Should the New York Times have published a photo of US Libyan ambassador? The ethics of online photo galleries

Advance warning – this post will be mostly opinion on my part.  It’s based around something I found that I felt I had to get a few of my own thoughts down.

By now, most of us should be aware of recent events in the Middle-East, and the protests/ unrest that have apparently been sparked by a certain ‘film’…

One of the events that troubled me the most, and the one which I think has had the most media coverage so far, was the death of US Ambassador to Libya, Christopher Stevens.

A few days after, I was (still) reading about it, actively looking for new articles, when I came across this from the New York Times website.

It’s a response from their public editor, Margaret Sullivan, to reader concerns/ complaints about a photo the Time had run in an online photo gallery accompanying an article about overnight events in Libya (the attack on the US consulate)

Now – I hadn’t yet come across the Times article in question (I usually go to the ABC and BBC first), so off I went to check it out.

And I’ll freely admit I found the photo in question confronting and my initial reaction was that it crossed some sort of line.  And despite what I’m about to talk about, I still feel a tad uncomfortable about it, which is why I’m not going to link to the photo directly.  However, if you need to see the photo for yourself, it’s the final photograph in the picture gallery accompanying the story linked to at the beginning of Margaret Sullivan’s response.

In short, it’s an Agence France-Presse photograph showing “a man, reportedly unconscious, identified as Mr Stevens,” with severe blackening to the face (bruising or smoke damage, I’m unsure).
On the one hand, I understand the reader’s complaints highlighted in the Times’ response.  I think it would be distressing for members of Mr. Stevens family to see those images in the media and I also (partly) agree that the story may have been told well enough without that particular photo.

On the other hand, I can understand the Times‘ position.  There may be a clear “journalistic imperative” to running the photo – in many ways, the photo is a defining moment in the story the Times is trying to tell.  I don’t necessarily agree with the argument that they run photos of “Iraqis, Syrians” dead etc, so why not the ambassador.  While there are plenty of photos of civilian casualties, I don’t think many of them feature the victims in such a face-on close up.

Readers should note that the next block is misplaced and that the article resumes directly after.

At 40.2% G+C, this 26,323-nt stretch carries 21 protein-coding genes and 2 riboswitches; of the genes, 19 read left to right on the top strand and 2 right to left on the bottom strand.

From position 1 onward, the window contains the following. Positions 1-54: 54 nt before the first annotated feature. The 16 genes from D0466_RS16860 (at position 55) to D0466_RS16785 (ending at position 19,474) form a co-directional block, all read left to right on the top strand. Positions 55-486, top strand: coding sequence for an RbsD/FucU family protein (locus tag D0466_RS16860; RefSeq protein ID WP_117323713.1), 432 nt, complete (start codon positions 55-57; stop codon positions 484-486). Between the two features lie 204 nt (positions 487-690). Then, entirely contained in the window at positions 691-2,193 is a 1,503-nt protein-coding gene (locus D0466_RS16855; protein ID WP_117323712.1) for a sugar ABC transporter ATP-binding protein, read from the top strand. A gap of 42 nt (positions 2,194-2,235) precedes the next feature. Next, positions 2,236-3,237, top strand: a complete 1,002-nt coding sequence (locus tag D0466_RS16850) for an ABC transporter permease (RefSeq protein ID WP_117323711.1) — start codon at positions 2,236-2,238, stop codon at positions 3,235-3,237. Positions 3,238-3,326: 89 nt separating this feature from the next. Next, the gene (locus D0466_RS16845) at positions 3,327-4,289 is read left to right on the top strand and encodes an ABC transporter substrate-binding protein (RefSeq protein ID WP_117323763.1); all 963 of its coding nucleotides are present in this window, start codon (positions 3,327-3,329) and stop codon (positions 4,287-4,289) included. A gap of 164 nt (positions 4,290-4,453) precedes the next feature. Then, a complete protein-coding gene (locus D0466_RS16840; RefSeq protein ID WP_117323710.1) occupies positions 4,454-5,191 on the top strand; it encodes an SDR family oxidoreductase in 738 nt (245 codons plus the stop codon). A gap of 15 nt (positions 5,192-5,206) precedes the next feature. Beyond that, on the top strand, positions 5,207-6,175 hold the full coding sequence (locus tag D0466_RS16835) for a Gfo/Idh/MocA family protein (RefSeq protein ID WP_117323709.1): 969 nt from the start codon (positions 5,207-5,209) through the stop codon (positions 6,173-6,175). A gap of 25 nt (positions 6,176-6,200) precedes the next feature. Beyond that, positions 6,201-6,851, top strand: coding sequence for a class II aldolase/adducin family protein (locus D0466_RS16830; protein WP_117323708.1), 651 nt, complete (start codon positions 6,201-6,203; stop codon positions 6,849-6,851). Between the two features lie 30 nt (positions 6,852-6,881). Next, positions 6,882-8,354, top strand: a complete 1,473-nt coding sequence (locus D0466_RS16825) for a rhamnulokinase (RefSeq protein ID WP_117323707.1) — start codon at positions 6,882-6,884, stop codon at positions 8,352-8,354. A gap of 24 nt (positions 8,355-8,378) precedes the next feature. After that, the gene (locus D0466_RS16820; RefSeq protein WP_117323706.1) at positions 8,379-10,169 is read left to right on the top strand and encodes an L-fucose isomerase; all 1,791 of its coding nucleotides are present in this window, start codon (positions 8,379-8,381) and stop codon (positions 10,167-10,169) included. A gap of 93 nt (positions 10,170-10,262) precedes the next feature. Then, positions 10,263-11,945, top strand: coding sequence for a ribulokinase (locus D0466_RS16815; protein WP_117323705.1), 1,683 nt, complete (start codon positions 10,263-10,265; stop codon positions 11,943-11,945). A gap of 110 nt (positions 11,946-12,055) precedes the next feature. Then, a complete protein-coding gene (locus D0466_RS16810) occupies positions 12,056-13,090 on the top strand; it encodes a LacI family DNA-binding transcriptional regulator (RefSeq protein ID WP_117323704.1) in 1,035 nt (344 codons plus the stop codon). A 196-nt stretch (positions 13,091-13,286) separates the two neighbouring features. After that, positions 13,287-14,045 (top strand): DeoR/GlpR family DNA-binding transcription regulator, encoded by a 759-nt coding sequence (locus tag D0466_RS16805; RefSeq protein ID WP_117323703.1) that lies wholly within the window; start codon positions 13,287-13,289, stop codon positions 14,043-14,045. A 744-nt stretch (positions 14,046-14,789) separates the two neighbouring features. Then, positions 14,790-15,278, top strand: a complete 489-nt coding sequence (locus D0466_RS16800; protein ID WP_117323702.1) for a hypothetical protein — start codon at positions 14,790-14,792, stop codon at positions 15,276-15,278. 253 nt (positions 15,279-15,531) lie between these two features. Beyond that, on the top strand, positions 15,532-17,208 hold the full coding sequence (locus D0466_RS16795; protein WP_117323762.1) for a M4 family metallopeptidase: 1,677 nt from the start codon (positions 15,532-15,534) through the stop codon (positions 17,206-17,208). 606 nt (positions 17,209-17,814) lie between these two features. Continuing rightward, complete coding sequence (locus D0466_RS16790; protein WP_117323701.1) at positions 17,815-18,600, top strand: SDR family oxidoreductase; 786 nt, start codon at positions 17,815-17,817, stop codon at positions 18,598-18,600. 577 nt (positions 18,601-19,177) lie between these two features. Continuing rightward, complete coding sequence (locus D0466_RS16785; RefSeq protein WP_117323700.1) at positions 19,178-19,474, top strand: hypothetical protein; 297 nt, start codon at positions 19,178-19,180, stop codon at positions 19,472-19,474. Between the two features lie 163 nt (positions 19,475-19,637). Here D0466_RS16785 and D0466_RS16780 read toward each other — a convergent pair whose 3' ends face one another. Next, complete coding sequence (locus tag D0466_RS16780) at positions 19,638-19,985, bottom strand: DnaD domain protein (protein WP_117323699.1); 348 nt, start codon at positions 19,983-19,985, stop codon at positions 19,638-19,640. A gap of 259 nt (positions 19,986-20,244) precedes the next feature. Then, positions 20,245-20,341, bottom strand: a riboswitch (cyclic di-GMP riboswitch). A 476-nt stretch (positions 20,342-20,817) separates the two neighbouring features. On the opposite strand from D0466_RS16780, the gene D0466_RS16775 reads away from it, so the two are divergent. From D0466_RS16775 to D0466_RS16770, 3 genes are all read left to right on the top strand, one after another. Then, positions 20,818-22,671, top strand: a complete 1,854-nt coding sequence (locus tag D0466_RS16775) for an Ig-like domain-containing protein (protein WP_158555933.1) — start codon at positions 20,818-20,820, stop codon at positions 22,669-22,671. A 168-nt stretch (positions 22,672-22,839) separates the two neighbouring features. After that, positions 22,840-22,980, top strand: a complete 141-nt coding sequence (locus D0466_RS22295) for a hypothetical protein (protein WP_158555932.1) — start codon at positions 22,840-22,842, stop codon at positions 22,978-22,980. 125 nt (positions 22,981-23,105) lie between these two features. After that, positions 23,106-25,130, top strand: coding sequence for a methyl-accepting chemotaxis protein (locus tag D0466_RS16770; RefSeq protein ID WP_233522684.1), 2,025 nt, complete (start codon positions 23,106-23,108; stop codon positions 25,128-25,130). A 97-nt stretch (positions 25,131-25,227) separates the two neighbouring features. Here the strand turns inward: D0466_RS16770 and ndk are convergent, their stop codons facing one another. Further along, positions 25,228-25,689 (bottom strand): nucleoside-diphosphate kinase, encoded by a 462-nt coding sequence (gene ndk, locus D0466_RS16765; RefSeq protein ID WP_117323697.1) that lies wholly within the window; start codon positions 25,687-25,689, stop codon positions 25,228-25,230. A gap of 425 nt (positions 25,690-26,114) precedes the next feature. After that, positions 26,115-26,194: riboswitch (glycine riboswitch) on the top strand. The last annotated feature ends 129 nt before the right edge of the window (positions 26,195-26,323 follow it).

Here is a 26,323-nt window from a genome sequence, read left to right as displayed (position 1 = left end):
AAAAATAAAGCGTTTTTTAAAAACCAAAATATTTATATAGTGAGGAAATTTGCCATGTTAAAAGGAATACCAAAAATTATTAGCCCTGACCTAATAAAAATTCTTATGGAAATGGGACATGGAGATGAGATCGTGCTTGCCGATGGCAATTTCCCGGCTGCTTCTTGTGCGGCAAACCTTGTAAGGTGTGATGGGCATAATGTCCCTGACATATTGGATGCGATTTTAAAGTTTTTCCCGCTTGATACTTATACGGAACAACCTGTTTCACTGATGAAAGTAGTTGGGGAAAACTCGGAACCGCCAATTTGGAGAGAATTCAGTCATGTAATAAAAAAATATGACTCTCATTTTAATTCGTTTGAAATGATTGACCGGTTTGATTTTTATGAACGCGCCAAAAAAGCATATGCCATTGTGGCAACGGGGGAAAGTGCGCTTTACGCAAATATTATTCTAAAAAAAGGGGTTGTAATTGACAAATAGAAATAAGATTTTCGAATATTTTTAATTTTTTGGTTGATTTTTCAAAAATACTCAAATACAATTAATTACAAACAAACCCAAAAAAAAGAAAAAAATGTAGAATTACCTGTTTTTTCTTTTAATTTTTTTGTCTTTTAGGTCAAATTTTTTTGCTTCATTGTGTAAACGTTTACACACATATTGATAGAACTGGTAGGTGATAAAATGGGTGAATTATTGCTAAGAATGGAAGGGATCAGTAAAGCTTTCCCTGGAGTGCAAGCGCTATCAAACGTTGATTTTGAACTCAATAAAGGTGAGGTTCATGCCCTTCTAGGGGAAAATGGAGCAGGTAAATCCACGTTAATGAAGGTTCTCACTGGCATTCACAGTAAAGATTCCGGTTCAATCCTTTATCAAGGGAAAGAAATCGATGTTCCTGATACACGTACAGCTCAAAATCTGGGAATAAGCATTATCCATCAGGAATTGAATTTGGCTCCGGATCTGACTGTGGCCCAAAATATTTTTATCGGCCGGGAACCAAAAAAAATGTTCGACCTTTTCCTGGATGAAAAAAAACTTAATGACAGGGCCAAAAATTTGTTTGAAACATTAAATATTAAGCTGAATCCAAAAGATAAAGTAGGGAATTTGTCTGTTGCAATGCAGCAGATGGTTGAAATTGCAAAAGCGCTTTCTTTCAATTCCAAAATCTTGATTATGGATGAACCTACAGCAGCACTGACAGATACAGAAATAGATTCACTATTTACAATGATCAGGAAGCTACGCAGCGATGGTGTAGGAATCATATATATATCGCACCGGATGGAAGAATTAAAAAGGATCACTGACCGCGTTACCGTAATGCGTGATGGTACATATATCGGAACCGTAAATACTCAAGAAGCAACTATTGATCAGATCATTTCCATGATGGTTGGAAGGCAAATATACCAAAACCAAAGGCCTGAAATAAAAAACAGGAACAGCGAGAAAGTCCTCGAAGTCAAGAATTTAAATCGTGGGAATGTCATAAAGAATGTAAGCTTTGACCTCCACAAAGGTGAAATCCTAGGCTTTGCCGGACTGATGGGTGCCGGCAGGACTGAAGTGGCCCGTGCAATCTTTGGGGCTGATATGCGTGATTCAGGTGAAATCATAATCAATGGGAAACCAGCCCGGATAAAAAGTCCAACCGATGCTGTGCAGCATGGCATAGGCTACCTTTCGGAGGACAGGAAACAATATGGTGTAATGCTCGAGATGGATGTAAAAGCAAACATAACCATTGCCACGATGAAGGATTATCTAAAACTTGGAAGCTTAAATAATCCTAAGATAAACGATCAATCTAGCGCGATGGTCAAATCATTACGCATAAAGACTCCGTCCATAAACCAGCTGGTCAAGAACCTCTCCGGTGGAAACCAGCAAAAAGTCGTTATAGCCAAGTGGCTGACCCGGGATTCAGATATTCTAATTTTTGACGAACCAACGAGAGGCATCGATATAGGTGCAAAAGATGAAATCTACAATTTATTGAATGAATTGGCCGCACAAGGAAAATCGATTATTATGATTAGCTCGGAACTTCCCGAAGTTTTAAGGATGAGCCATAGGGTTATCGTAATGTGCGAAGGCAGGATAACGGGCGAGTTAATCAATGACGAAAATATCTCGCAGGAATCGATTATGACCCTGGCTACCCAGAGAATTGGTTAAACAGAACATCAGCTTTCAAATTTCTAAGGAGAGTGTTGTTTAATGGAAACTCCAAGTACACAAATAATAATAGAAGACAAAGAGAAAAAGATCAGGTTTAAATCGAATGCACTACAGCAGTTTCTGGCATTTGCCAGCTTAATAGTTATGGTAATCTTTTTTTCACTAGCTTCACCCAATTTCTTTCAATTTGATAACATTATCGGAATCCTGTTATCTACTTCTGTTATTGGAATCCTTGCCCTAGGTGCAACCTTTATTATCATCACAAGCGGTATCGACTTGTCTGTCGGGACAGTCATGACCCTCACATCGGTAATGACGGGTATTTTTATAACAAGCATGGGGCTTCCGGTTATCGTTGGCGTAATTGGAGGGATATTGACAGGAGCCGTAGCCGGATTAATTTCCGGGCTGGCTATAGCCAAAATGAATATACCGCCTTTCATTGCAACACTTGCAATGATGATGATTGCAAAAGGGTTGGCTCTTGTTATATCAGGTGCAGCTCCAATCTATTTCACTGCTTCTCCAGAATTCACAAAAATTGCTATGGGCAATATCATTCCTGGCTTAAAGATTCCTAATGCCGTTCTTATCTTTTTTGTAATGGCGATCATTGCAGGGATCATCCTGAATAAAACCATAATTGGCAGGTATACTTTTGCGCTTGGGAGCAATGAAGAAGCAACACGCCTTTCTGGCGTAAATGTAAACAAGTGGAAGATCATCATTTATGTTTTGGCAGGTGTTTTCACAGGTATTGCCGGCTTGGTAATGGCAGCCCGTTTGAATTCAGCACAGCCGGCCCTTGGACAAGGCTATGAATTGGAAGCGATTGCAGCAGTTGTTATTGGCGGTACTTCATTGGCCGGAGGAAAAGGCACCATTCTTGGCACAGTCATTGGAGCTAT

However, what this incident does highlight for me is the benefit of an online photo gallery.  The photo was run “in the last position in the frequently updated gallery, where it would be less prominent.”  Thus, reporting the story online allowed the Times to still run their potentially controversial photo, but not give it the full emphasis that a front-page printing would – which I think would have been insensitive and certainly have overstepped the line.  Margaret Sullivan says she would not want to see the photo on the front page, where “its prominence and permanence would give it a different weight” (although, in my opinion, an online gallery makes it potentially even more permanent).

At the end of the day, while I still find photo’s publication slightly uncomfortable, I agree with the Times that an online gallery was the most suitable and ethical place to run it.  I certainly prefer it to running it on the front page, which I believe some other news organisations did.  It should also be noted that the Times did not go on and print it on the front page the next day.

As an aside, here’s the Timesresponse to a request from the US government to remove the photo – I think it’s good to see a news organisation “sticking to its guns” once it has made a decision (though if it had been an even more graphic photo, I think the removal request would be justified).


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